You Already Said That: The Problem with Repeating Yourself, and the Best Ways to Break the Habit

We all have certain subjects that we just love talking about. Whether it’s a TV show, book series, favorite hobby, or topic of interest, almost everyone has something they could go on and on about. The problem with going on and on, though, is that it can make a conversation feel repetitive, and boring. When you’re too rigid about the topic you want to discuss, and all your conversations seem to link back to it, others may lose interest in talking to you.

For that reason, breaking free of repetition can be essential in order for you to make and keep friends. If you notice that your conversations tend to go in circles, it might be time to break the habit. Here are some tips on how to do that:

  1.  Recognize When You’re Repeating Yourself. It’s easy to get carried away when you’re excited about a certain topic, which is why you may begin to repeat things without even realizing you’re doing it. That’s why the first step to breaking this habit is to recognize that you have this habit. Do you find that this subject comes up in every conversation you have? Does it come up more than once per conversation? Do the people you’re talking to often say things like “you said that already” or “you already told me.” If so, repetition might have become a part of your conversation routine, and it’s time to make a change.
  2. Recognize Why You’re Repeating Yourself. Are you doing it for emphasis? To remind someone of something? Or are you simply doing it because you’re not sure what else to say? If you find repetition is your go-to “space filler” in conversation, you may want to try out some other ways to keep the momentum. Try changing the subject to something completely new, or giving the other person a chance to do the talking. If it seems like the conversation has run its course, it’s okay to politely excuse yourself.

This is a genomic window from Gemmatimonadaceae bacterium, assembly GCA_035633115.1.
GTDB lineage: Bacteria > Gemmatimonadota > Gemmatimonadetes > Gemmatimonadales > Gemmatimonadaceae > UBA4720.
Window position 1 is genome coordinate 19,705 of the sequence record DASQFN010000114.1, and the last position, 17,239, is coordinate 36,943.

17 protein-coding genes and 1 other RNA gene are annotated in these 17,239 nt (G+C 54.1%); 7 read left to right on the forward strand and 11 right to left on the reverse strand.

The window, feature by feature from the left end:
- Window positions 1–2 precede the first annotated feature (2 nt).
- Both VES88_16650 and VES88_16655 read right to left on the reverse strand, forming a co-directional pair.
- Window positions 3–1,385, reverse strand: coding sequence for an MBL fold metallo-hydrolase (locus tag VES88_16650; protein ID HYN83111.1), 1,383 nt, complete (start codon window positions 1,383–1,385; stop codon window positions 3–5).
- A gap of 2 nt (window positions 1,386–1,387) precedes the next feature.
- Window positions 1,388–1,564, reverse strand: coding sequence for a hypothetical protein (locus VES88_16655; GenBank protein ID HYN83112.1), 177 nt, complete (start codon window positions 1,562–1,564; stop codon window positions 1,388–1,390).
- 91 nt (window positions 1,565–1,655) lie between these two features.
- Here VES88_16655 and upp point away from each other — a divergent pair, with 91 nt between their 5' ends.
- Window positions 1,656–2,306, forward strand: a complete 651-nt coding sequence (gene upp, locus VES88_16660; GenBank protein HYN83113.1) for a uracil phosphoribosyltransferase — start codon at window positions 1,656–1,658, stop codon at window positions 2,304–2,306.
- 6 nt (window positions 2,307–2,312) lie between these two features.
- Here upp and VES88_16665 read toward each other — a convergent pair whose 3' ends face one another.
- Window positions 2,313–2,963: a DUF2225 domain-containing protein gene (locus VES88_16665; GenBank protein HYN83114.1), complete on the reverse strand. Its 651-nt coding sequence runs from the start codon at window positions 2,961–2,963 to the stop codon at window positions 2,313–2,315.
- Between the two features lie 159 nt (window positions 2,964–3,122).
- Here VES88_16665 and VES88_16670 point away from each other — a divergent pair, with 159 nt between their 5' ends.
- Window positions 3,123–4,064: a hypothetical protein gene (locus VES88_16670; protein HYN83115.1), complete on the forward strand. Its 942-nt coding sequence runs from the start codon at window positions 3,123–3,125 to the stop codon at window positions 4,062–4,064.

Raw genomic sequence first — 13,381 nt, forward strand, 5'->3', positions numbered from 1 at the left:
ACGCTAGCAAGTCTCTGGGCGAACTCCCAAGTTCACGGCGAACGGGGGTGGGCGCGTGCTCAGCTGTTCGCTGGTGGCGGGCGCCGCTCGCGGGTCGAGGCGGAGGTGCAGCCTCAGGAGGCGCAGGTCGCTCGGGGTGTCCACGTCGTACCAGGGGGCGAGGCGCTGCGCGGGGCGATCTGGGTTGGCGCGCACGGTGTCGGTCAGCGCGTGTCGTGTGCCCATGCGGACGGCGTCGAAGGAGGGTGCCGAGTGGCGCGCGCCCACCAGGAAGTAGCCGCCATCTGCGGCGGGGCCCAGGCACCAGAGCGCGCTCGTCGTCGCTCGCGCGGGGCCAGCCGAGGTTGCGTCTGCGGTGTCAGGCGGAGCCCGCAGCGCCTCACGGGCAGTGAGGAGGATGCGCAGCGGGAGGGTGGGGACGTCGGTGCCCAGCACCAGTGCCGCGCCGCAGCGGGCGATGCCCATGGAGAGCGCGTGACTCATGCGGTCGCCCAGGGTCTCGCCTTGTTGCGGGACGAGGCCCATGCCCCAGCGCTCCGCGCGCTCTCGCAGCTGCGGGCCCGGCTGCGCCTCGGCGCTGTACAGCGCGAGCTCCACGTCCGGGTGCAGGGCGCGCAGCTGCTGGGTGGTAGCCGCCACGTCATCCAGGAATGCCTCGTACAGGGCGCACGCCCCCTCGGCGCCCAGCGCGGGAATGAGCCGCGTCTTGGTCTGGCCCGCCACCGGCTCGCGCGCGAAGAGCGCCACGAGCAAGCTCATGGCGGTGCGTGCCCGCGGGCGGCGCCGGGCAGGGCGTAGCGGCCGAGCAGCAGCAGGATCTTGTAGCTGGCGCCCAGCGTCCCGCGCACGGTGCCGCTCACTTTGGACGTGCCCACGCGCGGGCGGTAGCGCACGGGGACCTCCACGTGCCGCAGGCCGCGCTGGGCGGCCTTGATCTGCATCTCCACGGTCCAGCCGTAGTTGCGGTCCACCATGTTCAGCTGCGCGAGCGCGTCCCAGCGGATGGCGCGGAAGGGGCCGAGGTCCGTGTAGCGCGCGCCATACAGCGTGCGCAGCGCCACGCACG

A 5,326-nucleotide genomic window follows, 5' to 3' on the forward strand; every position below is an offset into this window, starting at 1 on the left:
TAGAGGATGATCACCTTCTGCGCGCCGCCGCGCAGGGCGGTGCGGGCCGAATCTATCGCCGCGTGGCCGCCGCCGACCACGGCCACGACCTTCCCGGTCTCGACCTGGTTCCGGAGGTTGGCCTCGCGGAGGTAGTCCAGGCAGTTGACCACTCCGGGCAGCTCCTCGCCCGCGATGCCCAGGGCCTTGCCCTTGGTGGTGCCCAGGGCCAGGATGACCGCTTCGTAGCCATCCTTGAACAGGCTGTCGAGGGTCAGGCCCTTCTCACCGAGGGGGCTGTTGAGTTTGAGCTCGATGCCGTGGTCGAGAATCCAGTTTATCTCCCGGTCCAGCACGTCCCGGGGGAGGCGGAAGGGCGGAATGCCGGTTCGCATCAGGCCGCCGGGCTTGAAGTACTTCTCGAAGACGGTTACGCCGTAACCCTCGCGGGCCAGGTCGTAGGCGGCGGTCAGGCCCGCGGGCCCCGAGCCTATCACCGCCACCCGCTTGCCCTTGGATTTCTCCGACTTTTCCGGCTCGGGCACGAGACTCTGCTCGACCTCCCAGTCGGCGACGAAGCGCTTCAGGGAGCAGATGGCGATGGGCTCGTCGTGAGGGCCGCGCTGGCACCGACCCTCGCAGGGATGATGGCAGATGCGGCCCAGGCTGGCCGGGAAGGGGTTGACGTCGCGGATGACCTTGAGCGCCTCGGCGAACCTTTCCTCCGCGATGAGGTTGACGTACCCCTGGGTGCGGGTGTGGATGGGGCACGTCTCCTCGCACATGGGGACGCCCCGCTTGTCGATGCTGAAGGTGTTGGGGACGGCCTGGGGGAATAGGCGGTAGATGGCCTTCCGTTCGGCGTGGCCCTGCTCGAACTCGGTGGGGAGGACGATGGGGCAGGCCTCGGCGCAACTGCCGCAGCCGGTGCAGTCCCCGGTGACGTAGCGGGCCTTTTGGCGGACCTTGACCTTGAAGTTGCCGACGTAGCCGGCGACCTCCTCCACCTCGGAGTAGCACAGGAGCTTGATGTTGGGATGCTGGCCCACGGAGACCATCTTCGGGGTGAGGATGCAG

3. Listen Closely. When you let your mind wander during a conversation, you may lose track of the topic at hand. Then, repeating something you’ve already discussed may seem like the only way to keep from checking out of the conversation completely. Instead, try to stay engaged in the conversation as it’s happening. Ask questions, add comments, and make eye contact. Let the conversation lead you to unexpected places, and remember there’s no need to keep returning to topics you’ve already covered.
  4. When in doubt, Ask. If it’s possible you’ve already shared this story, and you don’t want to repeat yourself, it never hurts to ask. Simply say, “Have I told you about the time I…?” or “I can’t remember if I already mentioned…” You may find that the person you’re speaking to is open to hearing more. But if they’re not, it’s best to let the subject drop.

Like most habits, repeating yourself might take some effort to break. But by keeping these tips in mind, and allowing the conversation to progress naturally, you can make a huge difference in how others feel about talking to you.

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Isa Marrs is the Founder and Executive Director of the Where I Can Be Me® social skills program. She is a board-certified speech-language pathologist who specializes in pragmatic language (social skills) disorders in children. Read More